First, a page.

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Go out with you? Why not... Do I like to dance? Of course! Take a walk along the beach tonight? I'd love to. But don't try to touch me. Don't try to touch me. Because that will never happen again. "Past, Present and Future"-The Shangri-Las

Saturday, September 19, 2015

Submit to Lulu

I'm fascinated by Franz Wedekind's Lulu plays, which are the basis for both the classic Louise Brooks film Pandora's Box and the opera Lulu by Alban Berg. Lulu is the kind of woman men ruin their lives for, and her romances tend to end in syphilis, suicide, or murder. She's often regarded as a femme fatale, but in my view the fatalities owe more to pre-feminist sexism than malice on her part; Lulu keeps bumping up against male expectations that she cannot/will not fulfill, and the men respond very, very badly. The play exists in several versions, since Wedekind had to rewrite his original single-play version to get past the censors, and Wedekind revised the details continually, expanding one play into two. The plays are also filled with odd details that don't necessarily advance the narrative but do lend texture to his expressionistic social critique. As a result, the material is bottomless; every engagement turns up fresh connections and possibilities.

Anyway, there's a scene in some versions of the play in which Lulu browbeats her favorite lover, Dr. Schon, into writing a breakup letter to his fiance. Lulu dictates the letter, and he writes it while moaning about how ruinous this is. Sure, it's a femme fatale moment, but Lulu and Dr. Schon have had a tortured on-again off-again relationship for a long time (he was her foster father before he was her lover; such is the ickyness of Wedekind's world). It only recently occurred to me that they may have done dry runs for this letter-writing domination before. It may be that writing (or transcribing) this letter, which destroys Dr. Schon's forthcoming marriage along with his hard-won reputation, is the most erotically thrilling moment of Dr. Schon's life. Compare and contrast to the depressing fetishes of financial domination and erotic blackmail (don't worry; this is a link to a Salon article, not a smut site).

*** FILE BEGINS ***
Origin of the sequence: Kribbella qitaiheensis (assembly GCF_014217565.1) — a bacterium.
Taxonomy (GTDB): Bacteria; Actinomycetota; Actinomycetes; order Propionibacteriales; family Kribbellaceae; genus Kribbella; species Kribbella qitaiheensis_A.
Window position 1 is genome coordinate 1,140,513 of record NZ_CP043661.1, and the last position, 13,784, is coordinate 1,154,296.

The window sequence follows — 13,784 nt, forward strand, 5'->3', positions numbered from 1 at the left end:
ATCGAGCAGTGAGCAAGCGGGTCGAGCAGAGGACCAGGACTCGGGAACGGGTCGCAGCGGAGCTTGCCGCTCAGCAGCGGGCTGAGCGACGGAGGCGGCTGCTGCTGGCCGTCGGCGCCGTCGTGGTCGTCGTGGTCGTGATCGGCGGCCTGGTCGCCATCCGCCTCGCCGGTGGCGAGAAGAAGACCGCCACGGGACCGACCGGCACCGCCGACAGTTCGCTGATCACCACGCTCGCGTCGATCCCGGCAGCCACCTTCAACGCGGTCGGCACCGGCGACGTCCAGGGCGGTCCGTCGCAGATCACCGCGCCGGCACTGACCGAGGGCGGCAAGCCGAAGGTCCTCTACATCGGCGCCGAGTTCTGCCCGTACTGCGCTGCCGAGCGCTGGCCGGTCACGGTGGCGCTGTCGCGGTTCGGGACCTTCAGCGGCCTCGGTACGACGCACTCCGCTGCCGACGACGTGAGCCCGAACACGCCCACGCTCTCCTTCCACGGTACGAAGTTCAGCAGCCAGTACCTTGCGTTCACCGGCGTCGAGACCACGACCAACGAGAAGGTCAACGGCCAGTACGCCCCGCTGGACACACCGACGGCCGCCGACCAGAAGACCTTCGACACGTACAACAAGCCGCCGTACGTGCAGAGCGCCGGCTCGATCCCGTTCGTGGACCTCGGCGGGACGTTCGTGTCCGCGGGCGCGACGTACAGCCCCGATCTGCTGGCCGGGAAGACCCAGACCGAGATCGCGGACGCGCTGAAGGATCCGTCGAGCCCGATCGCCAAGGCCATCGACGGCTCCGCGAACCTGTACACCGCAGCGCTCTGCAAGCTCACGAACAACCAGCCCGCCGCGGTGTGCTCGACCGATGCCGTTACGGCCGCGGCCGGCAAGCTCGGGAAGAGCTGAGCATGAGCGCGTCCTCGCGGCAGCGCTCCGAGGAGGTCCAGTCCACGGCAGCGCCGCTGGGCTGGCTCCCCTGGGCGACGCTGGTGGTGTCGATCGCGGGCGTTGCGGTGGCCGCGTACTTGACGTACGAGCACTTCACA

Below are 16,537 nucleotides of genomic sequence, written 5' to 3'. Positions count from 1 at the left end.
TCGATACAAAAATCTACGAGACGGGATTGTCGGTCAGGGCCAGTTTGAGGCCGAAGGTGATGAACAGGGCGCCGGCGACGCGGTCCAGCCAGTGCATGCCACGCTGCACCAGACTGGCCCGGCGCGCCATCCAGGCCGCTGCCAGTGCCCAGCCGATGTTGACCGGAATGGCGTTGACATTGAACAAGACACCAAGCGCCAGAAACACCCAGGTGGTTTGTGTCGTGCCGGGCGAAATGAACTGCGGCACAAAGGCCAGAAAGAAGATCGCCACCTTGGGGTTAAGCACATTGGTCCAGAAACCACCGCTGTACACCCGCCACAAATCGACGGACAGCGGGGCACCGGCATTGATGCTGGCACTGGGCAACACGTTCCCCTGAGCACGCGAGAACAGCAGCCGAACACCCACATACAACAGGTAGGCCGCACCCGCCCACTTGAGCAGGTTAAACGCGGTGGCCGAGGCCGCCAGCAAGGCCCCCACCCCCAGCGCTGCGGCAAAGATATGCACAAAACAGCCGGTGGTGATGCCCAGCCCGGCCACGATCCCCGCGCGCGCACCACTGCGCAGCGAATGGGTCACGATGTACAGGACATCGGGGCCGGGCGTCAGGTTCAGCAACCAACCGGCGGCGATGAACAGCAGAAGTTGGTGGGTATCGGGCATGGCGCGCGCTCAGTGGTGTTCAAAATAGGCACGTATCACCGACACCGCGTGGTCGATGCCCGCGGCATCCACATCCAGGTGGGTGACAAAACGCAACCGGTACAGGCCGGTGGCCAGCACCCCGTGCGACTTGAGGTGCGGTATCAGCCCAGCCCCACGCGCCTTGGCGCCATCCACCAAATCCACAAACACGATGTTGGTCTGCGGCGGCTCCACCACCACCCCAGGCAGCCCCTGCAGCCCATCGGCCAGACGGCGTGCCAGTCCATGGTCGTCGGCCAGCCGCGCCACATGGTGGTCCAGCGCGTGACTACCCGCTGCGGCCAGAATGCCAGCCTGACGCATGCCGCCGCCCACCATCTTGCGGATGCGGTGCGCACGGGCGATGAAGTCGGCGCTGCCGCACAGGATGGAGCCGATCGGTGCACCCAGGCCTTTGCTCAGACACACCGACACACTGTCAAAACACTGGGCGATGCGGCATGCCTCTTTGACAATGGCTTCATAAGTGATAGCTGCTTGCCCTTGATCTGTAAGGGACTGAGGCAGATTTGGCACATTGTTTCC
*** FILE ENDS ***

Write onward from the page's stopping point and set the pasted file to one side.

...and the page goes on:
One big difference between the silent Pandora's Box and the Lulu plays is the representation of (big spoiler warning) Jack the Ripper, who murders Lulu at the end. In the silent film he's sentimentalized, a Nice Guy with a Hands of Orlac problem. The plays have no time for such nonsense. Wedekind's Jack (who isn't necessarily meant to be Jack the Ripper, but he is a murderer of prostitutes in Victorian Whitechapel so y'know) is pure dirtball. He haggles over the price of a night with Lulu and cuts an absurdly skinflint bargain; it comes across as low-grade sadism. Lulu gives in to this loser because poverty, prostitution, and life on the lam have left her bereft of hope and resources. No more power games; she just wants someone to hold her through the cold night, and without her wiles she's unprotected against the male rottenness she's always fended off before. In the filmed opera production starring the luminous Christine Schafer, it's suggested that Jack's haggling is motivated by anxiety rather than sadism, as if he's half hoping she'll throw him out and he won't give in to the demons driving him, which is a sensible (and probably realistic) compromise between the tortured representation of the movie and Wedekind's utterly non-romanticized Ripper. Still, as I read it, Jack's chiseling is motivated by nothing more than dull-witted sadism, and if I were directing a production, I'd want Jack to be pure garbage person; after all, he was.